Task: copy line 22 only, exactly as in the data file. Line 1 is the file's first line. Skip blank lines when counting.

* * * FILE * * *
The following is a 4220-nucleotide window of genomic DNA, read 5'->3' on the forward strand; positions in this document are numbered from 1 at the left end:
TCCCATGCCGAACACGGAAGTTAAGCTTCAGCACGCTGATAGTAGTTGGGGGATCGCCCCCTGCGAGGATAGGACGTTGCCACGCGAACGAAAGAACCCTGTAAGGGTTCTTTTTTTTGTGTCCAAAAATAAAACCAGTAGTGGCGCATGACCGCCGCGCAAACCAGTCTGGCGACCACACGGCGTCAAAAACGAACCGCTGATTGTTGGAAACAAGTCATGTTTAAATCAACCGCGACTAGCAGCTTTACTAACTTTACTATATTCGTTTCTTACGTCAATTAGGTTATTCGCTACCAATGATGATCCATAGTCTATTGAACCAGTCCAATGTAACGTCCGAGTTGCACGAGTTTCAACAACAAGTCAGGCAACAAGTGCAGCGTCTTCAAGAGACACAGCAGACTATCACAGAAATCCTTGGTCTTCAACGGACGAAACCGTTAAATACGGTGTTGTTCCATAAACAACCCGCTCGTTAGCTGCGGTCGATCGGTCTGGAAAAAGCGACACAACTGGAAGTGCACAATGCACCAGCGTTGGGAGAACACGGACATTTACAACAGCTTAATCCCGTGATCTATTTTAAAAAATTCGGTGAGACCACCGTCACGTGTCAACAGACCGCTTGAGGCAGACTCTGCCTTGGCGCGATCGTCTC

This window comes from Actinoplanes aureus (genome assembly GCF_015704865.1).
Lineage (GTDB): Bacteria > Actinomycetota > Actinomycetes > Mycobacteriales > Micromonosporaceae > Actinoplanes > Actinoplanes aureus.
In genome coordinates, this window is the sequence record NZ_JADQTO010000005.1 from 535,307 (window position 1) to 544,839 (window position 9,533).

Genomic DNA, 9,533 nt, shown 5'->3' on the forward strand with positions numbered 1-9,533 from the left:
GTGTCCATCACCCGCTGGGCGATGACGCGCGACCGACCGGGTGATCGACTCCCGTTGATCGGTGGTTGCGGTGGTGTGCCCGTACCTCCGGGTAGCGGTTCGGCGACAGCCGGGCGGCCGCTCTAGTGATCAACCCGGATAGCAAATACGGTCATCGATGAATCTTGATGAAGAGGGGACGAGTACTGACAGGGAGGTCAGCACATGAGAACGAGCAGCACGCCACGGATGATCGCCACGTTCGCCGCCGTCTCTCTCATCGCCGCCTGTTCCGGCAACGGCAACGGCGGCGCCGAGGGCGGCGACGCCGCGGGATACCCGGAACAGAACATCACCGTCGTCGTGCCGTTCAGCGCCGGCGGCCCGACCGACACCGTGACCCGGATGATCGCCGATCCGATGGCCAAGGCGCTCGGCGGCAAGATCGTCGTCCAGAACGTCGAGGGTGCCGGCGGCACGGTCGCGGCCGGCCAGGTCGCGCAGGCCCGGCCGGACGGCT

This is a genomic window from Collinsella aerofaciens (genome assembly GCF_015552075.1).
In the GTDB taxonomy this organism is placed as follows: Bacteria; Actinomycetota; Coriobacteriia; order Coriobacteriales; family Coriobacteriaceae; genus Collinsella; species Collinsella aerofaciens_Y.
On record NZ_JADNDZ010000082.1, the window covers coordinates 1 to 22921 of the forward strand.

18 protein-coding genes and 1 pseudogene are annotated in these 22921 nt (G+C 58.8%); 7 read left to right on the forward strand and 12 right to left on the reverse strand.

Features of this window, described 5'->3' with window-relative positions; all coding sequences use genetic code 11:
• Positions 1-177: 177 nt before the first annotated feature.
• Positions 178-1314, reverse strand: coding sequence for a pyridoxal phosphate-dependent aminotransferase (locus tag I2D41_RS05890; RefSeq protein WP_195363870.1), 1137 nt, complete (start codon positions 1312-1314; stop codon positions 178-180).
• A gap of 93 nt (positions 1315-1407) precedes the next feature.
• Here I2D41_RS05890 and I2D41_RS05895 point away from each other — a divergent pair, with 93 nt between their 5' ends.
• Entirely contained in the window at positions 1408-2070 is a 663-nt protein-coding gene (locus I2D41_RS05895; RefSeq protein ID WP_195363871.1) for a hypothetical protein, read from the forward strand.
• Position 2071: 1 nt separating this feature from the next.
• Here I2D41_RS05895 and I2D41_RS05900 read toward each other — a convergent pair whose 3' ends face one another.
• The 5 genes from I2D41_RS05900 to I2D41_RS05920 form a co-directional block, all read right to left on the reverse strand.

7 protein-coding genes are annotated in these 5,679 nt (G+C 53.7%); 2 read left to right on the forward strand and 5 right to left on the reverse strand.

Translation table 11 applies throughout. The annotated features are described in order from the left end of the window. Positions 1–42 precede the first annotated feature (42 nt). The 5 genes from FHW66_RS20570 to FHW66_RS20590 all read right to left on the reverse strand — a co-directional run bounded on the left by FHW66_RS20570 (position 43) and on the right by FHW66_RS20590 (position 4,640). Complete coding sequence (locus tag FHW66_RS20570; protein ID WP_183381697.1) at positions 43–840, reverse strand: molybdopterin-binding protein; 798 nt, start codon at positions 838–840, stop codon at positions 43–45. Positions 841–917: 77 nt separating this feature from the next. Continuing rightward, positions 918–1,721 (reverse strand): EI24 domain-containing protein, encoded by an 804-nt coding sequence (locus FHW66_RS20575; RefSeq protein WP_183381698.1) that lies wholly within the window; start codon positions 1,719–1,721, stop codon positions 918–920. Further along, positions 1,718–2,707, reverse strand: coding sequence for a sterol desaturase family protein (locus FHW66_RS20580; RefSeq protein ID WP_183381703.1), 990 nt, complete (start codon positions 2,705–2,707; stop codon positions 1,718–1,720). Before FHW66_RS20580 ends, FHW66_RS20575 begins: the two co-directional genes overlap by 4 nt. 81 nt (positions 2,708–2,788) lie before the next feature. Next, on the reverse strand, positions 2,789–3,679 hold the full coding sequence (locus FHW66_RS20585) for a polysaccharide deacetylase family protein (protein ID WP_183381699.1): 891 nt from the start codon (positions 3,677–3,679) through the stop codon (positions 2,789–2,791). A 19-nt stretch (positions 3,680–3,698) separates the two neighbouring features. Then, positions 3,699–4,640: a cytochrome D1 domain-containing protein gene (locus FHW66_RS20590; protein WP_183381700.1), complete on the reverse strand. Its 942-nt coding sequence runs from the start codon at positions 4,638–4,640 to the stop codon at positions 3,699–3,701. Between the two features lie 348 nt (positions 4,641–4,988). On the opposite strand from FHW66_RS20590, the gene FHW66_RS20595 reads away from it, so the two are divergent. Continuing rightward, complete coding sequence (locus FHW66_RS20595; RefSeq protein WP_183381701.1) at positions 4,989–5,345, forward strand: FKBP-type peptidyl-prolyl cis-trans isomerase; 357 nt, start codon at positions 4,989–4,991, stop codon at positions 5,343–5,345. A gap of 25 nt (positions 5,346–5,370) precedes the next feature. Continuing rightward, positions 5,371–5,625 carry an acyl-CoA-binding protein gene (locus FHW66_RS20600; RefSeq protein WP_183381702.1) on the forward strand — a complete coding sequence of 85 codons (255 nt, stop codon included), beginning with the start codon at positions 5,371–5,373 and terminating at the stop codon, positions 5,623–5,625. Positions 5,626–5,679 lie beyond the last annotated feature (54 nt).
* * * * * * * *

Translation table 11 applies throughout. The annotated features are described in order from the left end of the window. Positions 1–42 precede the first annotated feature (42 nt). The 5 genes from FHW66_RS20570 to FHW66_RS20590 all read right to left on the reverse strand — a co-directional run bounded on the left by FHW66_RS20570 (position 43) and on the right by FHW66_RS20590 (position 4,640). Complete coding sequence (locus tag FHW66_RS20570; protein ID WP_183381697.1) at positions 43–840, reverse strand: molybdopterin-binding protein; 798 nt, start codon at positions 838–840, stop codon at positions 43–45. Positions 841–917: 77 nt separating this feature from the next. Continuing rightward, positions 918–1,721 (reverse strand): EI24 domain-containing protein, encoded by an 804-nt coding sequence (locus FHW66_RS20575; RefSeq protein WP_183381698.1) that lies wholly within the window; start codon positions 1,719–1,721, stop codon positions 918–920. Further along, positions 1,718–2,707, reverse strand: coding sequence for a sterol desaturase family protein (locus FHW66_RS20580; RefSeq protein ID WP_183381703.1), 990 nt, complete (start codon positions 2,705–2,707; stop codon positions 1,718–1,720). Before FHW66_RS20580 ends, FHW66_RS20575 begins: the two co-directional genes overlap by 4 nt. 81 nt (positions 2,708–2,788) lie before the next feature. Next, on the reverse strand, positions 2,789–3,679 hold the full coding sequence (locus FHW66_RS20585) for a polysaccharide deacetylase family protein (protein ID WP_183381699.1): 891 nt from the start codon (positions 3,677–3,679) through the stop codon (positions 2,789–2,791). A 19-nt stretch (positions 3,680–3,698) separates the two neighbouring features. Then, positions 3,699–4,640: a cytochrome D1 domain-containing protein gene (locus FHW66_RS20590; protein WP_183381700.1), complete on the reverse strand. Its 942-nt coding sequence runs from the start codon at positions 4,638–4,640 to the stop codon at positions 3,699–3,701. Between the two features lie 348 nt (positions 4,641–4,988). On the opposite strand from FHW66_RS20590, the gene FHW66_RS20595 reads away from it, so the two are divergent. Continuing rightward, complete coding sequence (locus FHW66_RS20595; RefSeq protein WP_183381701.1) at positions 4,989–5,345, forward strand: FKBP-type peptidyl-prolyl cis-trans isomerase; 357 nt, start codon at positions 4,989–4,991, stop codon at positions 5,343–5,345. A gap of 25 nt (positions 5,346–5,370) precedes the next feature. Continuing rightward, positions 5,371–5,625 carry an acyl-CoA-binding protein gene (locus FHW66_RS20600; RefSeq protein WP_183381702.1) on the forward strand — a complete coding sequence of 85 codons (255 nt, stop codon included), beginning with the start codon at positions 5,371–5,373 and terminating at the stop codon, positions 5,623–5,625. Positions 5,626–5,679 lie beyond the last annotated feature (54 nt).